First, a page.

Anonymous Saudi Arabia Al-Nimr Protest #OpNimr
Anonymous has claimed responsibility for attacks against Saudi Arabian government websites in protest at planned crucifixion of Ali Mohammed al-Nimr. Reuters/Steve Dipaola

LONDON -- Hacktivist group Anonymous has attacked official websites of the Saudi Arabian government in protest at its plans to behead and publicly crucify a man accused of participating in demonstrations against the government and inciting others to do the same when he was only 17.

Ali Mohammad Baqir al-Nimr, who is now 21, was sentenced to death for his part in pro-democracy protests that swept through the Middle Eastern state in 2012 and 2013. The final appeal to the Saudi courts was dismissed earlier this month, and he is due to be put to death at any moment.

“Ali Mohammed al-Nimr, an innocent young teenage boy has been sentenced to death in Saudi Arabia and we will not stand by and watch,” Anonymous said, in a statement directed at the Saudi government as part of a campaign called Operation Nimr.

The online collective posted this message along with a video on Sept. 22 as a warning to the Saudi government and, on Sept. 26, it followed through with its threat by taking several official Saudi government websites offline.

A second video message said: “This message goes to the King Salman bin Abdelaziz Al Saud and the Saudi Arabian Government. In the last video we demanded the release of Ali Mohammed al-Nimr. It seems you have ignored our letter and video directed to you. Since you have ignored our wishes we will now take action for your ignorance.”

The group claimed responsibility for attacks against the websites of the ministry of justice, the city of Riyadh and the country's central bank, among others. As is typical in attacks carried out by Anonymous, the websites were rendered inaccessible through distributed denial of service (DDoS) attacks, though the websites have since come back online.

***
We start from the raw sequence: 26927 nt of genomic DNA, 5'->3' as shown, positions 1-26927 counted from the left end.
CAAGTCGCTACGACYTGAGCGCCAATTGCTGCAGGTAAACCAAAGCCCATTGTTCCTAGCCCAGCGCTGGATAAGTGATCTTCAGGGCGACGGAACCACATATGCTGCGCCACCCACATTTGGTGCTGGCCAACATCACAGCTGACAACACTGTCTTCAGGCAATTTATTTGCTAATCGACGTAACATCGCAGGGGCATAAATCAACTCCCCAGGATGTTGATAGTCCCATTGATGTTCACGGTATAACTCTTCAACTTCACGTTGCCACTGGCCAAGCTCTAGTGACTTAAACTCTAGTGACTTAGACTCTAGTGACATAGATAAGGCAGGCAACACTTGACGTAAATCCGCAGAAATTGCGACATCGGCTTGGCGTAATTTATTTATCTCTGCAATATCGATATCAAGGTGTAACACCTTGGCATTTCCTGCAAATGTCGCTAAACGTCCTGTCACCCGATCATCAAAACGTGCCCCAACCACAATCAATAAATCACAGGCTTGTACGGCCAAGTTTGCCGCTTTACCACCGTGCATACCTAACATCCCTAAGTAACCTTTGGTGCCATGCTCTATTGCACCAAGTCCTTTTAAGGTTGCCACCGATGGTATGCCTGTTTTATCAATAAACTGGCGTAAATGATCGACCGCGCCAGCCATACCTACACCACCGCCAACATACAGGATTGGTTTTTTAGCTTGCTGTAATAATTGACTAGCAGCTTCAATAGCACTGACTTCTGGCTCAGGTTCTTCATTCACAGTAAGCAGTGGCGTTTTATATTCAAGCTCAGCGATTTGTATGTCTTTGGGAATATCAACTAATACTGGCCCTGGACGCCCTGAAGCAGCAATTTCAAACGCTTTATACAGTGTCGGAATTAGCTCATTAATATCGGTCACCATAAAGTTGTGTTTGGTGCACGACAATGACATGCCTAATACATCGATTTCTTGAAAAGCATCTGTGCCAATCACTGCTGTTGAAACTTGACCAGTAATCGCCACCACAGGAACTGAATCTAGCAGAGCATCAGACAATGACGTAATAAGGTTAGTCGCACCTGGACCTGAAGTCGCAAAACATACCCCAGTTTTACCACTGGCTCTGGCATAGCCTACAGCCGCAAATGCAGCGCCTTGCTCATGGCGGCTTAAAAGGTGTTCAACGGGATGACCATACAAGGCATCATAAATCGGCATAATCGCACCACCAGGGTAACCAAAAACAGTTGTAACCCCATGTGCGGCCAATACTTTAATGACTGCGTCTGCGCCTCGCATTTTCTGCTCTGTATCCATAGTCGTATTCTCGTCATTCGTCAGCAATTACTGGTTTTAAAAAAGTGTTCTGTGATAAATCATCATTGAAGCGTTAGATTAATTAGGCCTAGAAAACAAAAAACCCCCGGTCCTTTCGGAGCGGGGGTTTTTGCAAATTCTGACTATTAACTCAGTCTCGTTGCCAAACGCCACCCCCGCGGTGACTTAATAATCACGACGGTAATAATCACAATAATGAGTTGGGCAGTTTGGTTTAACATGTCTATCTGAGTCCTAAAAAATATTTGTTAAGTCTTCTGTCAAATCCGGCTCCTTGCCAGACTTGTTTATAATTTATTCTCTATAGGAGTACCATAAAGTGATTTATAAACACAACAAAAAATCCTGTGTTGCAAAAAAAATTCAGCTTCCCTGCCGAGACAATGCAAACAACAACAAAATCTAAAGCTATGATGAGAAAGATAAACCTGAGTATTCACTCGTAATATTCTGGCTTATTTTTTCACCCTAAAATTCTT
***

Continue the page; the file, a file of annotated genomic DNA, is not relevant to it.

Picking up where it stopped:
Huge Attack

The group has posted a list of hundreds of target websites online, inviting all members of Anonymous to take them offline. The main Operation Nimr Twitter account promised an attack Sunday and, that evening, the group said: “We said there would be a “huge attack” tonight, we followed up with these claims. We will tweet tomorrow.”

It is unclear at this point what this attack was, but the group promised to post another video online Monday, which is aimed at King Salman who holds al-Nimr's life in his hands, as the final step in the process is having the death sentence ratified by him.

Deeply Flawed

Human rights campaigners have accused the Saudi government of only arresting al-Nimr because he's the nephew of prominent Shi’ite campaigner, Sheikh Nimr Baqr al-Nimr, who has also been sentenced to death for terrorism offenses and “waging war on God.”

In addition to the anti-government protest charges, officials claim Nimr taught others how to provide first aid. The most significant of his charges include possession of a machine gun and armed robbery. However human rights organizations claim Nimr was forced to offer a false confession while in custody and his own testimony was reportedly the only evidence brought against him.

“His trial was deeply flawed,” Amnesty International has said. “He was denied the most basic needs to prepare his defense, including regular access to his lawyer and a pen and paper to respond to the charges. His defense was not allowed to cross-examine key eyewitnesses and his lawyer was not informed of the dates of a number of court hearings.”

All appeals against his execution have been exhausted, and authorities can execute him without offering any prior notice to his family, Reprieve, a U.K.-based human rights organization, has said.

Saudi Arabia, which has been accused of egregious human rights violations and denying its citizens basic rights, has executed at least 175 people over the last 12 months, according to an Amnesty International report released Aug. 25.